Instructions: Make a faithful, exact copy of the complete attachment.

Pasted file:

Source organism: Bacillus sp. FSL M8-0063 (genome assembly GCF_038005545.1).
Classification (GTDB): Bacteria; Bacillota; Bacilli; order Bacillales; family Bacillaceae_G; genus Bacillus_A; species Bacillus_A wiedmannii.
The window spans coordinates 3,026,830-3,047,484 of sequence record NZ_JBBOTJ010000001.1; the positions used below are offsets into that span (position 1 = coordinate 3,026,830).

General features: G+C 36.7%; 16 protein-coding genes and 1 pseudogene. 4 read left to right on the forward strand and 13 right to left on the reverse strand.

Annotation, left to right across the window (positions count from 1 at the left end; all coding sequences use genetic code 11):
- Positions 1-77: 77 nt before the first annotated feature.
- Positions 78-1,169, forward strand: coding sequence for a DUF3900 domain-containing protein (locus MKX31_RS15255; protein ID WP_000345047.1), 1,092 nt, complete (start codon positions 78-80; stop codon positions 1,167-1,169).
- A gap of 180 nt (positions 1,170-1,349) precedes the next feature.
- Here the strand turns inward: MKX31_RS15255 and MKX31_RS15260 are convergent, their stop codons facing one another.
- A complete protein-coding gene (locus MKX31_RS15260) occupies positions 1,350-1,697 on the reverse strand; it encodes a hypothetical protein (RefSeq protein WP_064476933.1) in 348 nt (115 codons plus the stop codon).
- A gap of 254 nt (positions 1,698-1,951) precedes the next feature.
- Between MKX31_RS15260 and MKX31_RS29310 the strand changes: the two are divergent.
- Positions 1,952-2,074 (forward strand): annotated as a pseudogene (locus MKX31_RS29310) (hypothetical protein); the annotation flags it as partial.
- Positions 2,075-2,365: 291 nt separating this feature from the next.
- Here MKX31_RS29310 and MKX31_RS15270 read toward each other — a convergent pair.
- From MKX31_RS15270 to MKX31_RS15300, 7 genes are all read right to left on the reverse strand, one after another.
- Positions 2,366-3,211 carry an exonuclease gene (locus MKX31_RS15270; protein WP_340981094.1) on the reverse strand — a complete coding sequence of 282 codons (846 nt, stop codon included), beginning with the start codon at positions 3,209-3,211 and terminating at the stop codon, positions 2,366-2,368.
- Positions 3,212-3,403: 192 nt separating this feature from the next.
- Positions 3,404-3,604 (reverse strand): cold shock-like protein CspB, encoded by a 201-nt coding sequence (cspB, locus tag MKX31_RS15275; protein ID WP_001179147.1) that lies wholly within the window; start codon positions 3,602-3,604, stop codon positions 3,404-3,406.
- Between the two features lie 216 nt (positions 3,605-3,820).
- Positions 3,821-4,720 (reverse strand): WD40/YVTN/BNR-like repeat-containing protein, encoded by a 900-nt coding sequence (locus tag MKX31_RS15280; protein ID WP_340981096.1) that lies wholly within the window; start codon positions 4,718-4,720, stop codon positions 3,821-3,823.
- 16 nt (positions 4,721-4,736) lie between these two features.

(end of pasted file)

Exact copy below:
Source organism: Bacillus sp. FSL M8-0063 (genome assembly GCF_038005545.1).
Classification (GTDB): Bacteria; Bacillota; Bacilli; order Bacillales; family Bacillaceae_G; genus Bacillus_A; species Bacillus_A wiedmannii.
The window spans coordinates 3,026,830-3,047,484 of sequence record NZ_JBBOTJ010000001.1; the positions used below are offsets into that span (position 1 = coordinate 3,026,830).

General features: G+C 36.7%; 16 protein-coding genes and 1 pseudogene. 4 read left to right on the forward strand and 13 right to left on the reverse strand.

Annotation, left to right across the window (positions count from 1 at the left end; all coding sequences use genetic code 11):
- Positions 1-77: 77 nt before the first annotated feature.
- Positions 78-1,169, forward strand: coding sequence for a DUF3900 domain-containing protein (locus MKX31_RS15255; protein ID WP_000345047.1), 1,092 nt, complete (start codon positions 78-80; stop codon positions 1,167-1,169).
- A gap of 180 nt (positions 1,170-1,349) precedes the next feature.
- Here the strand turns inward: MKX31_RS15255 and MKX31_RS15260 are convergent, their stop codons facing one another.
- A complete protein-coding gene (locus MKX31_RS15260) occupies positions 1,350-1,697 on the reverse strand; it encodes a hypothetical protein (RefSeq protein WP_064476933.1) in 348 nt (115 codons plus the stop codon).
- A gap of 254 nt (positions 1,698-1,951) precedes the next feature.
- Between MKX31_RS15260 and MKX31_RS29310 the strand changes: the two are divergent.
- Positions 1,952-2,074 (forward strand): annotated as a pseudogene (locus MKX31_RS29310) (hypothetical protein); the annotation flags it as partial.
- Positions 2,075-2,365: 291 nt separating this feature from the next.
- Here MKX31_RS29310 and MKX31_RS15270 read toward each other — a convergent pair.
- From MKX31_RS15270 to MKX31_RS15300, 7 genes are all read right to left on the reverse strand, one after another.
- Positions 2,366-3,211 carry an exonuclease gene (locus MKX31_RS15270; protein WP_340981094.1) on the reverse strand — a complete coding sequence of 282 codons (846 nt, stop codon included), beginning with the start codon at positions 3,209-3,211 and terminating at the stop codon, positions 2,366-2,368.
- Positions 3,212-3,403: 192 nt separating this feature from the next.
- Positions 3,404-3,604 (reverse strand): cold shock-like protein CspB, encoded by a 201-nt coding sequence (cspB, locus tag MKX31_RS15275; protein ID WP_001179147.1) that lies wholly within the window; start codon positions 3,602-3,604, stop codon positions 3,404-3,406.
- Between the two features lie 216 nt (positions 3,605-3,820).
- Positions 3,821-4,720 (reverse strand): WD40/YVTN/BNR-like repeat-containing protein, encoded by a 900-nt coding sequence (locus tag MKX31_RS15280; protein ID WP_340981096.1) that lies wholly within the window; start codon positions 4,718-4,720, stop codon positions 3,821-3,823.
- 16 nt (positions 4,721-4,736) lie between these two features.